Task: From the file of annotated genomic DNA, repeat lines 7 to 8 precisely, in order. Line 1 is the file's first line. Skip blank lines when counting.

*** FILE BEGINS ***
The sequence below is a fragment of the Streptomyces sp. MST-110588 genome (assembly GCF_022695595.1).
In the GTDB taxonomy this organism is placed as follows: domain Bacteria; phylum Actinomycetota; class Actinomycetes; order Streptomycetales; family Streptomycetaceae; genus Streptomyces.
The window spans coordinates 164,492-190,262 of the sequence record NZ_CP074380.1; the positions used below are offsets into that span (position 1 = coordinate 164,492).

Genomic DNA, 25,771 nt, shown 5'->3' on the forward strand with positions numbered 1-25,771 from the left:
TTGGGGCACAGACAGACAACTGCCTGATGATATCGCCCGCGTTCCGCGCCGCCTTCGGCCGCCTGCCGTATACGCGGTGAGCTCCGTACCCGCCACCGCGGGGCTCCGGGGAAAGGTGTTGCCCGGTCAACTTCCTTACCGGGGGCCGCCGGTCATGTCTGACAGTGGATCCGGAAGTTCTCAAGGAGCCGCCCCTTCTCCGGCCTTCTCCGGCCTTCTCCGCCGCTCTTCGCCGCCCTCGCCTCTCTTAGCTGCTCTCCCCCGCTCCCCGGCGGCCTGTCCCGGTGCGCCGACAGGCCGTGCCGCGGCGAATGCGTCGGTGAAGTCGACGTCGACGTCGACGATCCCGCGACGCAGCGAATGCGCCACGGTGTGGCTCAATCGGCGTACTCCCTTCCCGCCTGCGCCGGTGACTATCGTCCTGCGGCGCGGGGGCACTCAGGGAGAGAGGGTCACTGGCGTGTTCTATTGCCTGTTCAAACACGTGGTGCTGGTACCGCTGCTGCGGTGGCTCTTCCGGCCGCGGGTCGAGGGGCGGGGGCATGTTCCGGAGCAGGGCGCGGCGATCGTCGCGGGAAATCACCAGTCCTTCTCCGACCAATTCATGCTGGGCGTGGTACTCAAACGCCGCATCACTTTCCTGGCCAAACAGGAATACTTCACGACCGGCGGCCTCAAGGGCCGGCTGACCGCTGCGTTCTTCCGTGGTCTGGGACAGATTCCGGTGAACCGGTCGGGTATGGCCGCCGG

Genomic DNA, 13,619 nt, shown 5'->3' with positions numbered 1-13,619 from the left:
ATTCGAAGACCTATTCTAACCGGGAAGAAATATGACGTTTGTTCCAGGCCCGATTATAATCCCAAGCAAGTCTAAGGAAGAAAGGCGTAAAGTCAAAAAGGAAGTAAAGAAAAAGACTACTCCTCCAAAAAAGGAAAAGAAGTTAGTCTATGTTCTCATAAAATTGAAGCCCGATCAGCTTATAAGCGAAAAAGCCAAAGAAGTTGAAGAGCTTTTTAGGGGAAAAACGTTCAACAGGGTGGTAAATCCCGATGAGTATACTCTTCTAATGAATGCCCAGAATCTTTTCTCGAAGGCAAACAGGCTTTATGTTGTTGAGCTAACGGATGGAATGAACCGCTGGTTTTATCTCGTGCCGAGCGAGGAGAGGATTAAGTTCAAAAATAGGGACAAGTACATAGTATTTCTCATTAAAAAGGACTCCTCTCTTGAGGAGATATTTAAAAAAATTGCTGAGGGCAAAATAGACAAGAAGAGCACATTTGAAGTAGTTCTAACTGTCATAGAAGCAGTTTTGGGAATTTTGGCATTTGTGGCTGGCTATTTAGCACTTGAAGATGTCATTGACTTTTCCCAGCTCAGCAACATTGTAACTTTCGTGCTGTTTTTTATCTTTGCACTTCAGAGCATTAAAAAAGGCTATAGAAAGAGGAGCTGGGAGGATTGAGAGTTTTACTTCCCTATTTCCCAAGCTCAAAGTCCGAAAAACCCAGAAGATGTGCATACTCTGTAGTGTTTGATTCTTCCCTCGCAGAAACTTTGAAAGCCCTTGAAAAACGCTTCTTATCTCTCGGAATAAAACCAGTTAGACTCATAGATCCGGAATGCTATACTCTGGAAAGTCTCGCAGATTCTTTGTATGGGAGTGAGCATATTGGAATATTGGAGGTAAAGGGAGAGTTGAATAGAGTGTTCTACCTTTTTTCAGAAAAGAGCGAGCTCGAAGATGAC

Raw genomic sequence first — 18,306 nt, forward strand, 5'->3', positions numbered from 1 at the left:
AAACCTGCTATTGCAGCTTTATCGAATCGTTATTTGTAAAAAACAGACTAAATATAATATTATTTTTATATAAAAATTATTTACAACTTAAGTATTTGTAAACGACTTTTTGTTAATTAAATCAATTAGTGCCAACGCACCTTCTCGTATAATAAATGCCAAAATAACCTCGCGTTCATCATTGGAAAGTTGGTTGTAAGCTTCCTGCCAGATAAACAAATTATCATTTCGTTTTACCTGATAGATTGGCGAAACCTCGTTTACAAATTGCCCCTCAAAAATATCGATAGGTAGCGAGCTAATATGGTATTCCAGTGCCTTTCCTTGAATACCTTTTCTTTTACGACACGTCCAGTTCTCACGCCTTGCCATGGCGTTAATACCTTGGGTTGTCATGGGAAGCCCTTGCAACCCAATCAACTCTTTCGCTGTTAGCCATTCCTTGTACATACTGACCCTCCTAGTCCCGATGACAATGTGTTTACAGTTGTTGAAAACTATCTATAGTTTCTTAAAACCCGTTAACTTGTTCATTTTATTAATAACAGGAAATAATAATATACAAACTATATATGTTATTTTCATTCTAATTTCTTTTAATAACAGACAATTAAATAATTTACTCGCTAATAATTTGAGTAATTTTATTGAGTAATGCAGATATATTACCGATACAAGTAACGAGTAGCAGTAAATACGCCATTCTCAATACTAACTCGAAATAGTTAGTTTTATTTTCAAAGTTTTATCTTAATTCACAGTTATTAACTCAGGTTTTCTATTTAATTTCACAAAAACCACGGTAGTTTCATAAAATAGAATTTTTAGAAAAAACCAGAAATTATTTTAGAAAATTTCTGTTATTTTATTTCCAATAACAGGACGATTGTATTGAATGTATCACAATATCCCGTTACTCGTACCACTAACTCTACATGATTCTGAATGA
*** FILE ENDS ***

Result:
ATTCGAAGACCTATTCTAACCGGGAAGAAATATGACGTTTGTTCCAGGCCCGATTATAATCCCAAGCAAGTCTAAGGAAGAAAGGCGTAAAGTCAAAAAGGAAGTAAAGAAAAAGACTACTCCTCCAAAAAAGGAAAAGAAGTTAGTCTATGTTCTCATAAAATTGAAGCCCGATCAGCTTATAAGCGAAAAAGCCAAAGAAGTTGAAGAGCTTTTTAGGGGAAAAACGTTCAACAGGGTGGTAAATCCCGATGAGTATACTCTTCTAATGAATGCCCAGAATCTTTTCTCGAAGGCAAACAGGCTTTATGTTGTTGAGCTAACGGATGGAATGAACCGCTGGTTTTATCTCGTGCCGAGCGAGGAGAGGATTAAGTTCAAAAATAGGGACAAGTACATAGTATTTCTCATTAAAAAGGACTCCTCTCTTGAGGAGATATTTAAAAAAATTGCTGAGGGCAAAATAGACAAGAAGAGCACATTTGAAGTAGTTCTAACTGTCATAGAAGCAGTTTTGGGAATTTTGGCATTTGTGGCTGGCTATTTAGCACTTGAAGATGTCATTGACTTTTCCCAGCTCAGCAACATTGTAACTTTCGTGCTGTTTTTTATCTTTGCACTTCAGAGCATTAAAAAAGGCTATAGAAAGAGGAGCTGGGAGGATTGAGAGTTTTACTTCCCTATTTCCCAAGCTCAAAGTCCGAAAAACCCAGAAGATGTGCATACTCTGTAGTGTTTGATTCTTCCCTCGCAGAAACTTTGAAAGCCCTTGAAAAACGCTTCTTATCTCTCGGAATAAAACCAGTTAGACTCATAGATCCGGAATGCTATACTCTGGAAAGTCTCGCAGATTCTTTGTATGGGAGTGAGCATATTGGAATATTGGAGGTAAAGGGAGAGTTGAATAGAGTGTTCTACCTTTTTTCAGAAAAGAGCGAGCTCGAAGATGAC

Raw genomic sequence first — 18,306 nt, forward strand, 5'->3', positions numbered from 1 at the left: